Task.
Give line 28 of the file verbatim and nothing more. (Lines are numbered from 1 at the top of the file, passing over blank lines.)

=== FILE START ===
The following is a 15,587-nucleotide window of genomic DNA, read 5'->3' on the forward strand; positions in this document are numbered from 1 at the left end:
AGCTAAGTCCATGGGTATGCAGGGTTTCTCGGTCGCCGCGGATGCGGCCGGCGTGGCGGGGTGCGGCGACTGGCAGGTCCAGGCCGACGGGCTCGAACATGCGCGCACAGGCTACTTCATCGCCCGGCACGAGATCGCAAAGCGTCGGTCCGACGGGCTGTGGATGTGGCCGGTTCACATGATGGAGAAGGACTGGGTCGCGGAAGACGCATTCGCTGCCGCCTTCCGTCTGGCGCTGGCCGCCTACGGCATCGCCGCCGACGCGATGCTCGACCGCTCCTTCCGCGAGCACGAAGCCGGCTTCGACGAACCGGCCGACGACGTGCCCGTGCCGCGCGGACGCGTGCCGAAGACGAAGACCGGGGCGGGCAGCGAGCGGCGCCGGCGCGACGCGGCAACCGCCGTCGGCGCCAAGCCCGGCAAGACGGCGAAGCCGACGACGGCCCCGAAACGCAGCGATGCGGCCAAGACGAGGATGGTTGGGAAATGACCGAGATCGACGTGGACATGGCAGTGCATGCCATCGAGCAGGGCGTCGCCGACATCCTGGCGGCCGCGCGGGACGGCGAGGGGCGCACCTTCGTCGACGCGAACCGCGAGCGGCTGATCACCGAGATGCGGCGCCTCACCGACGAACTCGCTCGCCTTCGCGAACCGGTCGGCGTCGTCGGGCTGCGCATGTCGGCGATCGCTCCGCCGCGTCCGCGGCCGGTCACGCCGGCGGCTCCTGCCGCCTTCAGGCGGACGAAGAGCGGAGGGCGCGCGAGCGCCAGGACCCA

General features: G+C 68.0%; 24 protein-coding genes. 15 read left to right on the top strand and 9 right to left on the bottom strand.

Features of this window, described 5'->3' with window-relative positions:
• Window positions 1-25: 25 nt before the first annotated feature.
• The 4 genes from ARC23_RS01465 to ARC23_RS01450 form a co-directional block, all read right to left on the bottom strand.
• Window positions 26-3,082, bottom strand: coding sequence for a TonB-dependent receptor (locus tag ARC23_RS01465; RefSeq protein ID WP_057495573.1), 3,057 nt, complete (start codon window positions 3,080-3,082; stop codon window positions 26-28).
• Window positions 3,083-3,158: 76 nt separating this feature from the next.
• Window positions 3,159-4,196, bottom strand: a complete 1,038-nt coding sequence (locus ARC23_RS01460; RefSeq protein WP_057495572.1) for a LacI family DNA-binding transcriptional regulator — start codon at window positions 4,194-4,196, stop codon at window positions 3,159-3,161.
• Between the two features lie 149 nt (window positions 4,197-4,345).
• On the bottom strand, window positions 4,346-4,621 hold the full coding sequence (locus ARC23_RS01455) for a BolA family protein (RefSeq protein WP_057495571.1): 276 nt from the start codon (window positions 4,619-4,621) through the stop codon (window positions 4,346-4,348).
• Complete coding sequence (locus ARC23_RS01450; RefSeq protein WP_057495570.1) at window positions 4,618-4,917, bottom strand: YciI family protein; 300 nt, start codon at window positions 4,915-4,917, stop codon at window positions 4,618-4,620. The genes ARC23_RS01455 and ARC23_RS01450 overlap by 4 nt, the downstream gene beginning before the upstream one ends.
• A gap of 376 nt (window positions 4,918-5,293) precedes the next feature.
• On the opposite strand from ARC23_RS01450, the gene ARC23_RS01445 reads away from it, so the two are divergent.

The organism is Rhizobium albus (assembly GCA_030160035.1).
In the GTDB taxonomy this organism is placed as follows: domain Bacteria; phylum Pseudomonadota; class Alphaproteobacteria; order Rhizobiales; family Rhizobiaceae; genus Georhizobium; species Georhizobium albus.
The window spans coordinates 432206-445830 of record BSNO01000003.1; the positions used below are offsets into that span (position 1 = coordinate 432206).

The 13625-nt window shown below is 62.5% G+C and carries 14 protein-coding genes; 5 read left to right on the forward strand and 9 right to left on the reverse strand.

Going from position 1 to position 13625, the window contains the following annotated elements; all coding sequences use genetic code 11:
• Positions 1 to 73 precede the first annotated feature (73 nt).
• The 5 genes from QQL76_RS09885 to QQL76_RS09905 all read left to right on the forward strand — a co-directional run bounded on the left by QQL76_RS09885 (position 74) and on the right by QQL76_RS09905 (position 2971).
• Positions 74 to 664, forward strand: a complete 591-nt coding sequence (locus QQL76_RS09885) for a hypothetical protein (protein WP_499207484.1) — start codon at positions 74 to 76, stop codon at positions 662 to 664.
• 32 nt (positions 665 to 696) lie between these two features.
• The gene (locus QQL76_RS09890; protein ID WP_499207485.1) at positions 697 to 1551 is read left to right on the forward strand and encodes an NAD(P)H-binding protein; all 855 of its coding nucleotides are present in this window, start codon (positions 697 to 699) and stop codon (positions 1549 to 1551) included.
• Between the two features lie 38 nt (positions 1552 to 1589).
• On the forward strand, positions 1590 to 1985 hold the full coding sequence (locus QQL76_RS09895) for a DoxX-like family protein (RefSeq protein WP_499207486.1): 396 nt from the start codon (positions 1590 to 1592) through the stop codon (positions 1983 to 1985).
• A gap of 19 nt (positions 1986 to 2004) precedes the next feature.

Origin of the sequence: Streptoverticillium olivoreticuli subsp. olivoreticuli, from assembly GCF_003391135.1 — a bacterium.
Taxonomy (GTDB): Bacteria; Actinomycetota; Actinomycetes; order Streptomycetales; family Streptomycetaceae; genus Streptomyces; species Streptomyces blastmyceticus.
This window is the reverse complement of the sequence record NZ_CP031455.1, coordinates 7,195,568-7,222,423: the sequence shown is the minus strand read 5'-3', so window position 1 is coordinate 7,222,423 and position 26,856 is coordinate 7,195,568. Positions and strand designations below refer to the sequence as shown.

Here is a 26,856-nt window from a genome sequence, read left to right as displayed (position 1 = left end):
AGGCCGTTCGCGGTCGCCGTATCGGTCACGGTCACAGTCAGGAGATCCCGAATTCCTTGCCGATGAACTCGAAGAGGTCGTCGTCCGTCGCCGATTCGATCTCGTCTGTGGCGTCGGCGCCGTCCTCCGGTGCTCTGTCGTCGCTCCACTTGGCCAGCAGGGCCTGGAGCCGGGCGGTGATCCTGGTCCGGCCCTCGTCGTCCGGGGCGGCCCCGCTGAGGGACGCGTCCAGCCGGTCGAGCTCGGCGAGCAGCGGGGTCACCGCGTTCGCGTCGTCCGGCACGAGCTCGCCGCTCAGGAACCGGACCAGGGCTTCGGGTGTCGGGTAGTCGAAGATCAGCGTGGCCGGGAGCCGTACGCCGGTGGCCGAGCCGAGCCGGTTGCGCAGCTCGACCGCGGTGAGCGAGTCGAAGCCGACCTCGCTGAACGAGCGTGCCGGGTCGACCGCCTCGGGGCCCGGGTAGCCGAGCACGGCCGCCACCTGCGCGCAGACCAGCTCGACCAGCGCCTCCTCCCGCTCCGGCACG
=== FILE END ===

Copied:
Origin of the sequence: Streptoverticillium olivoreticuli subsp. olivoreticuli, from assembly GCF_003391135.1 — a bacterium.